About those big brown signs along Virginia highways that warn, “Speed limit enforced by aircraft:” Forget about ’em.
After all, former Gov. Jim Gilmore has forgotten the role he played in the program that put the markers there. And state police largely have shelved it.
The idea was that “bears in the air” would fly above interstates in Cessna 182 airplanes, search out speeders and then radio fellow state troopers on the ground to nab drivers with lead feet.
The General Assembly approved the program in 2000. From that point to 2008, it netted 5,117 tickets. In the four years since, the total has fallen to 87, including zero this year. No speed enforcement missions have been flown this year, said state police spokeswoman Corinne Geller.
“We’ve cut back significantly because of the cost associated with operating an aircraft,” Geller said.
An hour in the air costs about $150 to cover fuel and maintenance costs, Geller said. Missions range from four-and-a-half to six hours, she said.
“It is a bit manpower-intensive,” she said.
The missions require at least three officers — a trooper on the ground, a trooper-pilot to fly the plane and a specially trained trooper to calculate a vehicle’s speed moving between two painted lines on the road, Geller said. Officers also must undergo classroom and field training to become certified.
Gilmore ordered increased patrols after a January 1999 crash near Natural Bridge on Interstate 81 killed four people. Newspaper stories about the “bear in the air” program cited Gilmore’s role in “spearheading the effort.” Asked to comment for this story, Gilmore said he didn’t remember taking part in the program’s implementation. He did not return phone calls asking for clarification.
In 2011, the state’s three Cessna 182 planes spent a combined 586 hours in the air, Geller said. Most of that time was spent on administrative transports, surveillance and pilot training, she said. Decreased federal funding has forced police to scale back expenses, including aerial speed enforcement, she said.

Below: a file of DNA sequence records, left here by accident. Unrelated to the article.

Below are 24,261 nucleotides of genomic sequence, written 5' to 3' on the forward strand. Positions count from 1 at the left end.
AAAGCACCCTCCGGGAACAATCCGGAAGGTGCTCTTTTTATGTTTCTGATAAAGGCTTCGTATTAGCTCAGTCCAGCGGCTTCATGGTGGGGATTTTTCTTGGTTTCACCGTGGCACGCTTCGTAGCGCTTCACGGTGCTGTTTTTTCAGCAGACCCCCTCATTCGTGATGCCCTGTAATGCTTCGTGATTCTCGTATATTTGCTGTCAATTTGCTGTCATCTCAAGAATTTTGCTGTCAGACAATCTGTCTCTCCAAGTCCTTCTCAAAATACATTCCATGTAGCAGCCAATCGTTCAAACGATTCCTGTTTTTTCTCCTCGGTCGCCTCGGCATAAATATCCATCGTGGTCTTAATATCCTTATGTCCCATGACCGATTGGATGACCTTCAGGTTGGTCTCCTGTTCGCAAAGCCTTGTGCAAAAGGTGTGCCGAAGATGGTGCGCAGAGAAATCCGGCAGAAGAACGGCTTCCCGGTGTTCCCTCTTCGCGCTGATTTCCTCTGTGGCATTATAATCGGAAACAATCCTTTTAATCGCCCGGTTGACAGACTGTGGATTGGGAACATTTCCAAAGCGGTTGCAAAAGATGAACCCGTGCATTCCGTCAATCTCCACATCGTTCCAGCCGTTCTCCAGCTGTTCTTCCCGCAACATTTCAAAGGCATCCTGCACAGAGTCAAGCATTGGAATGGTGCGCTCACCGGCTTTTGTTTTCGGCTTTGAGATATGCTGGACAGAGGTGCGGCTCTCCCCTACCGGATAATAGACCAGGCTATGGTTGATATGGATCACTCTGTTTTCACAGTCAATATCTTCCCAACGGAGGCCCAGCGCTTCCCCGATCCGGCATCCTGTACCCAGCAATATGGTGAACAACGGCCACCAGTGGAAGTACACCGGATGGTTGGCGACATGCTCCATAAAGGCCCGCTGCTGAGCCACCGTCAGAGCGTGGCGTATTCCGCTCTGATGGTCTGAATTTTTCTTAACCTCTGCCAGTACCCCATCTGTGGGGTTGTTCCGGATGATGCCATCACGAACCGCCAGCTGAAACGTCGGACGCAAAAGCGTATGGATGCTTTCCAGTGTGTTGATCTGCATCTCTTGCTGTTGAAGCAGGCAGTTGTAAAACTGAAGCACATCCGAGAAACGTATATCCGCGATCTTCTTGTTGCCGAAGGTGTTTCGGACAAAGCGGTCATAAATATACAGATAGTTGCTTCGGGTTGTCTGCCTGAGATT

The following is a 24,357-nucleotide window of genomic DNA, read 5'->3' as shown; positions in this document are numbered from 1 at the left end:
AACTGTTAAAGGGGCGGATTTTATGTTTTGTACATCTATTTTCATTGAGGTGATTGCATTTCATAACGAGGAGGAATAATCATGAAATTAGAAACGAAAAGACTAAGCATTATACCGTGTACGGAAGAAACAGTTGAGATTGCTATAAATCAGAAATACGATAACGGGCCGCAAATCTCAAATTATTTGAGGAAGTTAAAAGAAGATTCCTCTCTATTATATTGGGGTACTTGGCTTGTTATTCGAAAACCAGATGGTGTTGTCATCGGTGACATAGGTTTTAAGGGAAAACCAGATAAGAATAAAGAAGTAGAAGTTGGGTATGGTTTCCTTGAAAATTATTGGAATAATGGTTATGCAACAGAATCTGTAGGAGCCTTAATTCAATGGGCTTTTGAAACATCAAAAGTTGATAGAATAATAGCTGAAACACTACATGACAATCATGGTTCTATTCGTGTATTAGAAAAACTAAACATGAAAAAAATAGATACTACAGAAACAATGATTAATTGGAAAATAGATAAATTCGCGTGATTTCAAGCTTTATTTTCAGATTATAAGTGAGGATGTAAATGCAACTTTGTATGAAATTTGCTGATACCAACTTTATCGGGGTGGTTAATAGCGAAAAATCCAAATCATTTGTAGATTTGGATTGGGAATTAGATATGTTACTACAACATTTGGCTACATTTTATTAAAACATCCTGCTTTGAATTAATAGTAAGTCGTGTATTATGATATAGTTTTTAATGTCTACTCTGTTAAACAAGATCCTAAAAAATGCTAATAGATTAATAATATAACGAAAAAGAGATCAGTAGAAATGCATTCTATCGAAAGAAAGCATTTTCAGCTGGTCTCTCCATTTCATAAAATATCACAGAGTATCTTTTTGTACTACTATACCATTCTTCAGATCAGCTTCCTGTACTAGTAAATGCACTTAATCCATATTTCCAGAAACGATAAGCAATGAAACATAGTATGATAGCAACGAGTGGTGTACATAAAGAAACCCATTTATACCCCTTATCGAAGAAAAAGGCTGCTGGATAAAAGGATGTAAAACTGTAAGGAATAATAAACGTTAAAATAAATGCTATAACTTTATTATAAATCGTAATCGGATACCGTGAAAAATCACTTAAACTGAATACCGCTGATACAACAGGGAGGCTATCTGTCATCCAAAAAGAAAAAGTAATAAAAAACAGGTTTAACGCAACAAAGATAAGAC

During the more than 8,100 hours, or some 330 days of the year, that the planes were not in the air they sat at state police aviation bases in Chesterfield, Lynchburg and Abingdon.
Other states similarly have scaled back programs to patrol highways with eyes in the skies.
New York State Police have not written a traffic ticket for offenses spotted during aerial missions since 2005.
“It hasn’t been entirely eliminated,” said Sgt. Kern Swoboda, a spokesman with the New York department. “We still have the airplanes.”
The California Highway Patrol still has 15 planes used to catch speeders, but spokeswoman Fran Clader said the department's annual air operations budget has decreased by a third, from about $12 million to $8 million. California police aircraft have been repurposed, spending most airtime on support searches and pursuits.
In Florida, the Highway Patrol still uses the program, issuing about 30,000 citations a year, according to chief pilot Capt. Matthew Walker. The patrol, which boasts eight planes and eight pilots, has not faced budget cuts, he said.
Alabama lawmakers instituted aerial speed enforcement in 1990, and the Alabama Highway Patrol still touts the program on its website. But aviation unit Cpl. Kent Smith said the tactic hasn't been used for years.
“It’s just not cost-effective,” he said.
The Associated Press contributed to this story.